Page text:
Affirmative Action Policy Debated

Cambridge School Committee Solicits Opinions at Public Hearing

School officials, city residents and members of the school committee debated the Cambridge School District's affirmative action policies at a public hearing last night.

The district has not yet met its 1982 court-ordered mandate to increase its proportion of minority employees to 25 percent, according to Regina A. Caines, affirmative action officer for the district. Only 18 percent of full-time teachers and about 20 percent of the district's total staff are minorities, she said.

The district has had trouble meeting its goal because the number of minority-group members graduating with degrees in education has dropped markedly over the past 20 years, according to Director of Human Resources Barbara Allen.

"There is a very steadily declining pool of teachers to choose from," Allen said. "And there is increased competition for minorities due to that scarcity."

School Superintendent Mary Lou McGrath defended the district's efforts, saying that school officials must balance between hiring minority faculty and providing an excellent education for students.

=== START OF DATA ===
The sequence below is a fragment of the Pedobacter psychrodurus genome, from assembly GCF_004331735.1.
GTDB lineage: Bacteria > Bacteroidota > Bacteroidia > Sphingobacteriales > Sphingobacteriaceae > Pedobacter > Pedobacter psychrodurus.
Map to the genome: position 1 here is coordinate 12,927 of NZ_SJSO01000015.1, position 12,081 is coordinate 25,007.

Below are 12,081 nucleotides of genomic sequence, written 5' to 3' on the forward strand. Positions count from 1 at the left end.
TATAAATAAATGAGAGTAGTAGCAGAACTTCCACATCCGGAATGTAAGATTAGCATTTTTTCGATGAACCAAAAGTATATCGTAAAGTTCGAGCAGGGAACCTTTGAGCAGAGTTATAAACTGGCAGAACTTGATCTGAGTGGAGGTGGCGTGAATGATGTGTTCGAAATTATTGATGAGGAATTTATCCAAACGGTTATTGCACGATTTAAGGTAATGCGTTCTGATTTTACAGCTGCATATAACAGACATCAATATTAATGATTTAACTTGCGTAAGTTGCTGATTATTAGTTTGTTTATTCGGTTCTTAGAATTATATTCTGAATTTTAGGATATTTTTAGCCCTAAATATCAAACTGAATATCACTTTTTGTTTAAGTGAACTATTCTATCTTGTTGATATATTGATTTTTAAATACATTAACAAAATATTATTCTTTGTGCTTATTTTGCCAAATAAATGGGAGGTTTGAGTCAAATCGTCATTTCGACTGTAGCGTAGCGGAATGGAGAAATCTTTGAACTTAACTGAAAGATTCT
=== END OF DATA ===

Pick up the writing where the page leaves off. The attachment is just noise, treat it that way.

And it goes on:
"We are making reasonable efforts towards inclusion," McGrath said. "We will neither allow discrimination nor sacrifice quality."

Minorities comprise 28 percent of the population of the city of Cambridge and 56.6 percent of students in the Cambridge public schools, according to U.S. Census data and school department records.

"The youth of the city are more diverse than the population of older residents," Randall P. Wilson, data manager for Cambridge Community Development, said in an earlier interview.

But only 15 percent of Cambridge Rindge and Latin High School teachers--and no academic department leaders--are minorities, Caines said.

"I look at these stats and wonder where all the [minorities] are," said resident Rev. Nelson Fox. "I don't see all the people you're counting [as minorities]."

Mayor Kenneth E. Reeves '72 said that the district is failing to expose its high school districts to an increasingly multi-cultural world.

"We have to understand that students come to me and ask why they can go through high school and not have male teachers of color or female teachers of ethnic background," Reeves said.

But Robert J. Hunter, a lifelong Cambridge resident, said the district's affirmative action policies are divisive and amount to discrimination against whites.

"Affirmative action makes all the country a quota," he said. "It's wrong to ask people 'what color is your teacher?' We're all one society."